So Euro 2008, the European soccer championships -- the world's second-greatest sporting event -- has begun, as some of you, at least, are aware. Let's skip over the usual soccer meta-discussion, which we've had a number of times here before: Is soccer the world's greatest sport? Will Americans will ever become true soccer-philes on the order of the British, or the Argentines, or the Malaysians, or the Ghanaians, or damned near everyone else on the planet (except, oddly the South Asians)? Why do people care as much as they obviously do about the fate of their national soccer teams? Etc. On to the games . . .
Switzerland and Austria, the co-hosts this year, both lost their opening games, 1-0 -- but what a difference between the two! The Swiss come into the tournament with pretty high hopes: they've got a young, untested team, but with a lot of talent, and they've played well in the run up to the tournament. They're in a 4-team group with Portugal, the Czech Republic, and Turkey -- it won't be easy getting through the group stage to the quarterfinals (only the top 2 out of each group of 4 advance to the quarterfinals), but it's certainly not out of the question. Though the Swiss have never gotten through to the quarters before, there's never been a Euro championship where a host nation did not advance at least to the quarterfinals, and they have good reason to hope and believe that this is their year. It's the opening game of the tournament, in Basel, against the Czechs, and the home crowd is pumped. The Swiss thoroughly and completely outplay the Czechs, creating chance after chance but not getting the ball into the net; the Czechs play dispiritedly, they get one shot on goal the whole game, and it goes in. On top of which, Switzerland's top goal-scorer, Alexander Frie, wrenches his knee and is taken out of the game; as he is being helped to the locker room, TV pictures show him crying uncontrollably, just like a kid who's just been taken out of the soccer tournament he's been looking forward to pretty much his whole life . . .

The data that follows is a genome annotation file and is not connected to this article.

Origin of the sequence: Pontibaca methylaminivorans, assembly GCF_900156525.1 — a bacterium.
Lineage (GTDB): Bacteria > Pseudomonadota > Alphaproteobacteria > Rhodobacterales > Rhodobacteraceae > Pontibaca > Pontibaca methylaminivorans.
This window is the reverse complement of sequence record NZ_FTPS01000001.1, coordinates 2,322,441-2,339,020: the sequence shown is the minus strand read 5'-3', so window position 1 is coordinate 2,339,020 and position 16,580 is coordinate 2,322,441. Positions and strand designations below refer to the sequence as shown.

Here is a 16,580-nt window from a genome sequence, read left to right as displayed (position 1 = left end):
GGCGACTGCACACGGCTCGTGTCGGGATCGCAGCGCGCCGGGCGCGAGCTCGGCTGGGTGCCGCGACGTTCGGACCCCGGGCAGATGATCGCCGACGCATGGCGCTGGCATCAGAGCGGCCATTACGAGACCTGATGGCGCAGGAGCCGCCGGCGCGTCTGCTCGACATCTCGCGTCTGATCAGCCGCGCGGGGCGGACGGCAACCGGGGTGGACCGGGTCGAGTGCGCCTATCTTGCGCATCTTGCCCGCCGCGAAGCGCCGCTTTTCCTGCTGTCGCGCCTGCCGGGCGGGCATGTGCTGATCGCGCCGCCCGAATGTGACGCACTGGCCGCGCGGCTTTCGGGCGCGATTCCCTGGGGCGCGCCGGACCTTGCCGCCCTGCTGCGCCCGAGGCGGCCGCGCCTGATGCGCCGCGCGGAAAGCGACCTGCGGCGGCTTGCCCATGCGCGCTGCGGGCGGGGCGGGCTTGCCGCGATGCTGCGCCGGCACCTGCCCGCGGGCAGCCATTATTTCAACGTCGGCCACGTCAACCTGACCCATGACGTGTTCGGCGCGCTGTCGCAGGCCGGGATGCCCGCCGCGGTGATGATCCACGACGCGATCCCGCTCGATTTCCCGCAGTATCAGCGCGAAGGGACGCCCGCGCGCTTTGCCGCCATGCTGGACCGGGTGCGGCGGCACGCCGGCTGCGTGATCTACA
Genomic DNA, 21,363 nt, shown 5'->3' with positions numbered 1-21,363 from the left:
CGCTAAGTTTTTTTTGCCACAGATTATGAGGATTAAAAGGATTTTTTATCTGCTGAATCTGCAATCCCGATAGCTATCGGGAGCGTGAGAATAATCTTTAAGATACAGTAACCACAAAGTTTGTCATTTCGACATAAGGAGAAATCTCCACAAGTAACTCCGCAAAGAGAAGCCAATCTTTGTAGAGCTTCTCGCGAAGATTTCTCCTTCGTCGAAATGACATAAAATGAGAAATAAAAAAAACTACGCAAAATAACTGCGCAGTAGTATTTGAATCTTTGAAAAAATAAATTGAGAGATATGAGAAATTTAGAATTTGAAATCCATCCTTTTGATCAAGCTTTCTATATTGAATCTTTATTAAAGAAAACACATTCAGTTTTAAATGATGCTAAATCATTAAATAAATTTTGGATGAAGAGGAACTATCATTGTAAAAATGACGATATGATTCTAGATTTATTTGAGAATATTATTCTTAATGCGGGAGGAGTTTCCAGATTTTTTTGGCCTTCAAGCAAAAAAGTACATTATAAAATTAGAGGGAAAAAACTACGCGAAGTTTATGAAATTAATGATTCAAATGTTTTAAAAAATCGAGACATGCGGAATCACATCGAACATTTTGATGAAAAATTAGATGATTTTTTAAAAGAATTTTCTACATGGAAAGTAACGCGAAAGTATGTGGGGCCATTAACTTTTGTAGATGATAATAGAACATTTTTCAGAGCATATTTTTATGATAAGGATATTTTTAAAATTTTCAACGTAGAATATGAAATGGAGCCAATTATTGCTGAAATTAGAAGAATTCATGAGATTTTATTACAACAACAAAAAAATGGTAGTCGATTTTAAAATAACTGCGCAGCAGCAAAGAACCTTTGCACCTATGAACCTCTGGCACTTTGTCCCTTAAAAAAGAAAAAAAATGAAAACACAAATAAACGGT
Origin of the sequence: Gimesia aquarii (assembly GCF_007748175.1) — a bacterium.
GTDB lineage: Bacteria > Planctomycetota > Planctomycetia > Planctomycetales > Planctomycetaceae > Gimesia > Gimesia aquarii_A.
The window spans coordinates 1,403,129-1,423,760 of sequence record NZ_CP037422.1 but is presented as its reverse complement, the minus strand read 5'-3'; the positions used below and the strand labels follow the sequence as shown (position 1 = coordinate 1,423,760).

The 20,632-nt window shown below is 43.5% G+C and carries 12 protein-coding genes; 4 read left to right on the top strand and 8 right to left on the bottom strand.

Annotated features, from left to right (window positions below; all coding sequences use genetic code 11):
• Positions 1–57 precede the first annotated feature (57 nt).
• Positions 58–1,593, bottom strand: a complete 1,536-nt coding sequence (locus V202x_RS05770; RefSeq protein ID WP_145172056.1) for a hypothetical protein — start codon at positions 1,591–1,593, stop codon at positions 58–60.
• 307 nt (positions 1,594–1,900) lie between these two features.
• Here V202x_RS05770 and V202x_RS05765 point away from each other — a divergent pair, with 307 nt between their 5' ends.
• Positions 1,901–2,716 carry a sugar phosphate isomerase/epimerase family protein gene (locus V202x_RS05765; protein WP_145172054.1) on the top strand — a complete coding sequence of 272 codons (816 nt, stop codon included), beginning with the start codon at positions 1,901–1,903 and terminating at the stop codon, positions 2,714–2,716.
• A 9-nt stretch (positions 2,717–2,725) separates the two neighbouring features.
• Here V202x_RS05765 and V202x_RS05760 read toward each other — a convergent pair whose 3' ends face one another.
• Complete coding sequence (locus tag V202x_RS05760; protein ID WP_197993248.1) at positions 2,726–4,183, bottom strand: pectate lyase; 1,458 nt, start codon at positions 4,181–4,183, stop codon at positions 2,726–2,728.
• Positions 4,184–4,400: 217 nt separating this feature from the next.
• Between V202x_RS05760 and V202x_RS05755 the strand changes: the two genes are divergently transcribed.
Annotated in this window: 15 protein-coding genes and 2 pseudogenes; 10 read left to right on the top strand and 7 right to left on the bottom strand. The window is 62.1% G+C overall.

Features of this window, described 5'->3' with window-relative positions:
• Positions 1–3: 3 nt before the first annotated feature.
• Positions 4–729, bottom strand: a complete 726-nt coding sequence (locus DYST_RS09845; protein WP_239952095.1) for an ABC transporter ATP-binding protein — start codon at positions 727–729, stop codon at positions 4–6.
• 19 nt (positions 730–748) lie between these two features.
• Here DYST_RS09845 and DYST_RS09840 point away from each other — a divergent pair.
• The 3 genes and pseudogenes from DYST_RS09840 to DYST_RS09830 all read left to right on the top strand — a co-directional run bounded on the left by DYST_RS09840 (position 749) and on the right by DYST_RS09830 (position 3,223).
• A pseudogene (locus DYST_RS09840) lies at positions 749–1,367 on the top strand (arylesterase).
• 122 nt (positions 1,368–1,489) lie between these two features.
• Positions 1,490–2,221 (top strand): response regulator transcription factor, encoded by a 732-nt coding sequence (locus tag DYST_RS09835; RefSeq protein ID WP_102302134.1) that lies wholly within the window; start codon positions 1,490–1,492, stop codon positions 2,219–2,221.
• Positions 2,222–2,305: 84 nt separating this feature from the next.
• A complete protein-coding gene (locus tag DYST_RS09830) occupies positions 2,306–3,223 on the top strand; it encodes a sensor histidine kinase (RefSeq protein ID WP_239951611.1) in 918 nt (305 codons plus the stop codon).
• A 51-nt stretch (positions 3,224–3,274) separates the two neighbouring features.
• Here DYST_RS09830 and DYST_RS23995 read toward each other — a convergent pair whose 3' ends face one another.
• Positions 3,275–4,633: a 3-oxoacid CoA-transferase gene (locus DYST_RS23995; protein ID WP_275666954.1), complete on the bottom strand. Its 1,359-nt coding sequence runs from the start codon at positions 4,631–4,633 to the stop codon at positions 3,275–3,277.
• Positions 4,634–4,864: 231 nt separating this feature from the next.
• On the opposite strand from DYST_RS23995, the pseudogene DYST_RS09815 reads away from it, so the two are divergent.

So the Swiss are pretty bummed. The Austrians, on the other hand, are almost jubilant after their 1-0 loss to the Croatians. The Austrian team, it is generally believed, stinks -- there's no chance, zero, that Austria would have made it into the tournament at all had they not, like Switzerland, got the "automatic bid" that goes to the host nation(s). When Austria-Switzerland were announced as the hosts many years ago, I suspect most Austrians were delighted at the prospect that their national team would be placed automatically into the tournament field, without the worry and suspense (and possible failure) of having to go through the qualifying rounds to get there. Now, however, they see the dark side of automatic qualification -- if you really stink, and you're up against the best teams Europe has to offer, the potential for serious humiliation is a real one. Losing 6-0, or 7-1, doesn't happen often in soccer, but it does happen; it's never pleasant, and it's particularly gruesome if it happens in front of 50,000 of your home fans. . . . That's what's going through everyone's mind as the game begins -- and three minutes in, there's a penalty kick awarded to the Croatians, they score, and it's already 1-0. Oh, the horror!!
But it doesn't happen -- the Austrians pull themselves together, play incredibly well for the rest of the 87 minutes, keep the Croatians away from goal and mount a number of serious attacks of their own. The crowd, having prepared for the worst, is deliriously happy, and the team leaves the field to a rapturous ovation.
And on top of all that, there's Germany-Poland. The Poles and the Germans have, shall we say, strong feelings about each other. The Poles have never, in 14 previous meetings, beaten the Germans -- 10 losses, 4 draws. The Germans score mid-way through the first half -- but again, the Poles storm back, launching attack after attack on the German goal and coming heart-breakingly close on a couple of occasions to the equalizer. You have a feeling it's coming any minute now, . . . and then Germany hits them on the counter-attack and scores goal #2 towards the end of the 2d half and it's all over. And get this: both German goals are scored by striker Lucas Podolski -- now a naturalized German citizen, but born, as you might guess from his name, in Poland. Cruelty, thy name is soccer.